Japan Wins the Women's World Cup

The win sparks a rallying cry for a country facing tough times

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The United States Women's National Team lost to Japan after extra time and penalty kicks Sunday in the Women's World Cup final. The game was tied 1-1 at the end of regulation. America's Abby Wambach scored a goal during the 104th minute to put the U.S. up 2-1. Japan fought hard, and the last minute heroics of Japan's Homare Sowa tied the game with only three minutes remaining in extra time to force the penalty kicks, where Japan outscored the U.S. 3-1. When the game went to kicks, Americans were faced with an all too familiar feeling. The last time the U.S. won a Women's World Cup was 12 years ago, in 1999, when Brandi Chastain scored the deciding penalty kick to win the final game against China on home soil at California's Rose Bowl. Chastain's celebration became one of the most prolific sports photos of the time.

Sunday's game, of course, did not go as well. The Japanese team came back and won the game. The win is being billed as a glimmer of hope for a country facing tough times. The Wall Street Journal's Yoree Koh contextualizes the win, writing that it's "coming four months after the devastating March 11 earthquake and tsunami, and weeks of bungling by the nation's leaders in response, the title gives the struggling, weary country a tenacious national symbol to rally around." The team has proved to be a rallying point for the Japanese people, who refer to them as "Nadeshiko" which is "chosen after a pink flower seen in Japan to symbolize a combination of beauty and strength."

The Journal spoke to a bar owner in Tokyo who stayed open all night so people could watch the game, which started at 6:20 a.m. locally in Japan. "After all that they have been through, they have conveyed hopes and dreams to Japan," the bar owner told The Journal. Fans at the sports bar " toasted the women with paper cups ceremoniously filled with wine, and wiped away tears."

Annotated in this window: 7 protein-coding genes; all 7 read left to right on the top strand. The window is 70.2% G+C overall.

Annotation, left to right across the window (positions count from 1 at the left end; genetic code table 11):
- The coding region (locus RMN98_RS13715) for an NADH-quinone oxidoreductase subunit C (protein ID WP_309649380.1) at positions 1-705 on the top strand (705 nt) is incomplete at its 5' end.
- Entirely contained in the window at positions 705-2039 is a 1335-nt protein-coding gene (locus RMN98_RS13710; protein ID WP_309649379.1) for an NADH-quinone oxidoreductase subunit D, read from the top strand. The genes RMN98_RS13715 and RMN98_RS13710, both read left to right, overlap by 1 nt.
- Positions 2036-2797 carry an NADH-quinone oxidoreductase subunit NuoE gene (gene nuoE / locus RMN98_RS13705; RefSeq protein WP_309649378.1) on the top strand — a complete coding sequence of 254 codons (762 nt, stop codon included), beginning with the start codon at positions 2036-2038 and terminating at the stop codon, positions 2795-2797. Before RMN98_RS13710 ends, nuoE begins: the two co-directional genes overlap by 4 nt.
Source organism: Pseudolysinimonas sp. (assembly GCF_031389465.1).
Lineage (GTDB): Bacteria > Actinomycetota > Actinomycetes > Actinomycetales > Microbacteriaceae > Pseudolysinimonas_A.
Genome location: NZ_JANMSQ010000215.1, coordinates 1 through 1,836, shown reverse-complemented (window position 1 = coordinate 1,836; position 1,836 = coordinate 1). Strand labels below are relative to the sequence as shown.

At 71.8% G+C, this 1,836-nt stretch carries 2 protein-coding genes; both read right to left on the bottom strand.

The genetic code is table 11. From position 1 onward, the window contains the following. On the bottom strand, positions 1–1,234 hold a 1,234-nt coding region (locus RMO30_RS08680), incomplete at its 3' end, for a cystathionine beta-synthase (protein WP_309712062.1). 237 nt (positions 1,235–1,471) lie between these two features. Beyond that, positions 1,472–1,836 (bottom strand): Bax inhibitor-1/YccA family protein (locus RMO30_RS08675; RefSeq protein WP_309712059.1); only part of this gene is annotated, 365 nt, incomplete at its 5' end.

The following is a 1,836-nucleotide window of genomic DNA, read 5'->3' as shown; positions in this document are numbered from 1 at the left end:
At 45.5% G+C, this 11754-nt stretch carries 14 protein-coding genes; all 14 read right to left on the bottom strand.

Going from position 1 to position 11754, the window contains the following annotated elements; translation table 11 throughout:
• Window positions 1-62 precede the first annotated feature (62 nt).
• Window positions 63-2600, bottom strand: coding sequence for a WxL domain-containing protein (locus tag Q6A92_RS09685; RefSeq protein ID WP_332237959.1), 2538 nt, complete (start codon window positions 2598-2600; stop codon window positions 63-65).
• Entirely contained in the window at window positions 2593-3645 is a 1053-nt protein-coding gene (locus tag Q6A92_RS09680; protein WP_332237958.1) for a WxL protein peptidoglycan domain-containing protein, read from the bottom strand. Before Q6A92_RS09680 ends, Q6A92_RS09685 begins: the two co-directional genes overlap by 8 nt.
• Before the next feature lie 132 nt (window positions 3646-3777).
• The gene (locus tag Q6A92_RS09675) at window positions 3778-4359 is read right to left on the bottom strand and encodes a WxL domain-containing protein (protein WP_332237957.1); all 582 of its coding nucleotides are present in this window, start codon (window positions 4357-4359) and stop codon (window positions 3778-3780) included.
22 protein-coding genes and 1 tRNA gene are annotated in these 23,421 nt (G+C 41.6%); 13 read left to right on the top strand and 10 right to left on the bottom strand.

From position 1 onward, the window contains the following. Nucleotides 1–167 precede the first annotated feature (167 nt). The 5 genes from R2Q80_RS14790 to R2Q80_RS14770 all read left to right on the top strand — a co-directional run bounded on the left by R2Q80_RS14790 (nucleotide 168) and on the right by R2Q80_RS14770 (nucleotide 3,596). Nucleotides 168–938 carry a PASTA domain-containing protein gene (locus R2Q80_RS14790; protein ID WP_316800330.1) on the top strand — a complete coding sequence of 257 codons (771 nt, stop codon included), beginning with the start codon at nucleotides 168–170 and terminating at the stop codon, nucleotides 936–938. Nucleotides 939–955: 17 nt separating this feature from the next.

The New York Times' George Vescey wrote that the American team fought hard, but came up short against a team determined to find themselves atop the podium after a "monumental triple blow of earthquake and tsunami and nuclear breakdown on March 11."

The American team was the heavy favorite coming into Sunday's game in Frankfurt. This was Japan's first Women's World Cup win, whereas the Americans have won twice already. "The last week we have all been talking about American resiliency, and it is true," the president of the United States Soccer Federation, Sunil Gulati, told The Times. The Japanese team had to beat the two-time defending champion German squad before advancing to advance to the semifinals, and where they beat a tough Swedish squad to earn a spot in the final. The teams resiliency kept them moving forward, towards an American team expected to reclaim glory lost over the last decade.

And here came the Japanese, resourceful, skilled, with their coach smiling peacefully — like a wise, reflective mask in a Japanese Noh theater drama — as they broke the huddle to take penalty kicks. And they prevailed. It was Japan’s time, Japan’s legend in the year of Fukushima.

This article is from the archive of our partner The Wire.